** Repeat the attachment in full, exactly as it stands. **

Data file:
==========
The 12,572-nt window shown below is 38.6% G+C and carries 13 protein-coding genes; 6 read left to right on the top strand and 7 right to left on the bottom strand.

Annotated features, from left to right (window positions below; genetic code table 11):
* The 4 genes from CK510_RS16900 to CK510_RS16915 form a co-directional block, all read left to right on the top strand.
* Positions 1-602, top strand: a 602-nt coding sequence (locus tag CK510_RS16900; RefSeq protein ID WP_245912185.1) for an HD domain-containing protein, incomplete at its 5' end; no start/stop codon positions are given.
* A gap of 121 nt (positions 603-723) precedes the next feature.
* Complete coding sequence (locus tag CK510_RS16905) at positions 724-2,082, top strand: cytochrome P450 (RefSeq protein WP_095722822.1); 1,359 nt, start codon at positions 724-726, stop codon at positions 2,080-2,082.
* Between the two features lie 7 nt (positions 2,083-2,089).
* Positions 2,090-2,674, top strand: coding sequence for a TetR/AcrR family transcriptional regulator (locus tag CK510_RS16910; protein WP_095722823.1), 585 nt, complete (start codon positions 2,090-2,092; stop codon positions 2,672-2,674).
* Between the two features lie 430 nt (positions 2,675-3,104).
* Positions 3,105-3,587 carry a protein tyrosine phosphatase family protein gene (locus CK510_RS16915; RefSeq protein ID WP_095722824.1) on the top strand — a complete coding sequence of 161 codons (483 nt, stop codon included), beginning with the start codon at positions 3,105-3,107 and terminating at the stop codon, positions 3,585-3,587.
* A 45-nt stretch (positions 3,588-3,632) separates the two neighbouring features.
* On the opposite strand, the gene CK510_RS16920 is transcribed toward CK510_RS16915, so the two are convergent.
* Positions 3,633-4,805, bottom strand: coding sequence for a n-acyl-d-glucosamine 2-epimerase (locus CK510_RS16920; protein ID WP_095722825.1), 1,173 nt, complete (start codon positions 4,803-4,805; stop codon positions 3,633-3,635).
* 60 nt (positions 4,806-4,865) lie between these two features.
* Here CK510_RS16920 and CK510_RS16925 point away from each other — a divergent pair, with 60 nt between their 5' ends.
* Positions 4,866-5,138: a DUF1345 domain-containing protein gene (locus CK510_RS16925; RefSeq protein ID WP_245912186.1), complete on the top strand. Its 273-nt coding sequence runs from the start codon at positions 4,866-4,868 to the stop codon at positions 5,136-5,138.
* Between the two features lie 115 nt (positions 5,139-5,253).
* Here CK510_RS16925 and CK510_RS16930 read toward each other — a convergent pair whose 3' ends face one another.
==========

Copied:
The 12,572-nt window shown below is 38.6% G+C and carries 13 protein-coding genes; 6 read left to right on the top strand and 7 right to left on the bottom strand.

Annotated features, from left to right (window positions below; genetic code table 11):
* The 4 genes from CK510_RS16900 to CK510_RS16915 form a co-directional block, all read left to right on the top strand.
* Positions 1-602, top strand: a 602-nt coding sequence (locus tag CK510_RS16900; RefSeq protein ID WP_245912185.1) for an HD domain-containing protein, incomplete at its 5' end; no start/stop codon positions are given.
* A gap of 121 nt (positions 603-723) precedes the next feature.
* Complete coding sequence (locus tag CK510_RS16905) at positions 724-2,082, top strand: cytochrome P450 (RefSeq protein WP_095722822.1); 1,359 nt, start codon at positions 724-726, stop codon at positions 2,080-2,082.
* Between the two features lie 7 nt (positions 2,083-2,089).
* Positions 2,090-2,674, top strand: coding sequence for a TetR/AcrR family transcriptional regulator (locus tag CK510_RS16910; protein WP_095722823.1), 585 nt, complete (start codon positions 2,090-2,092; stop codon positions 2,672-2,674).
* Between the two features lie 430 nt (positions 2,675-3,104).
* Positions 3,105-3,587 carry a protein tyrosine phosphatase family protein gene (locus CK510_RS16915; RefSeq protein ID WP_095722824.1) on the top strand — a complete coding sequence of 161 codons (483 nt, stop codon included), beginning with the start codon at positions 3,105-3,107 and terminating at the stop codon, positions 3,585-3,587.
* A 45-nt stretch (positions 3,588-3,632) separates the two neighbouring features.
* On the opposite strand, the gene CK510_RS16920 is transcribed toward CK510_RS16915, so the two are convergent.
* Positions 3,633-4,805, bottom strand: coding sequence for a n-acyl-d-glucosamine 2-epimerase (locus CK510_RS16920; protein ID WP_095722825.1), 1,173 nt, complete (start codon positions 4,803-4,805; stop codon positions 3,633-3,635).
* 60 nt (positions 4,806-4,865) lie between these two features.
* Here CK510_RS16920 and CK510_RS16925 point away from each other — a divergent pair, with 60 nt between their 5' ends.
* Positions 4,866-5,138: a DUF1345 domain-containing protein gene (locus CK510_RS16925; RefSeq protein ID WP_245912186.1), complete on the top strand. Its 273-nt coding sequence runs from the start codon at positions 4,866-4,868 to the stop codon at positions 5,136-5,138.
* Between the two features lie 115 nt (positions 5,139-5,253).
* Here CK510_RS16925 and CK510_RS16930 read toward each other — a convergent pair whose 3' ends face one another.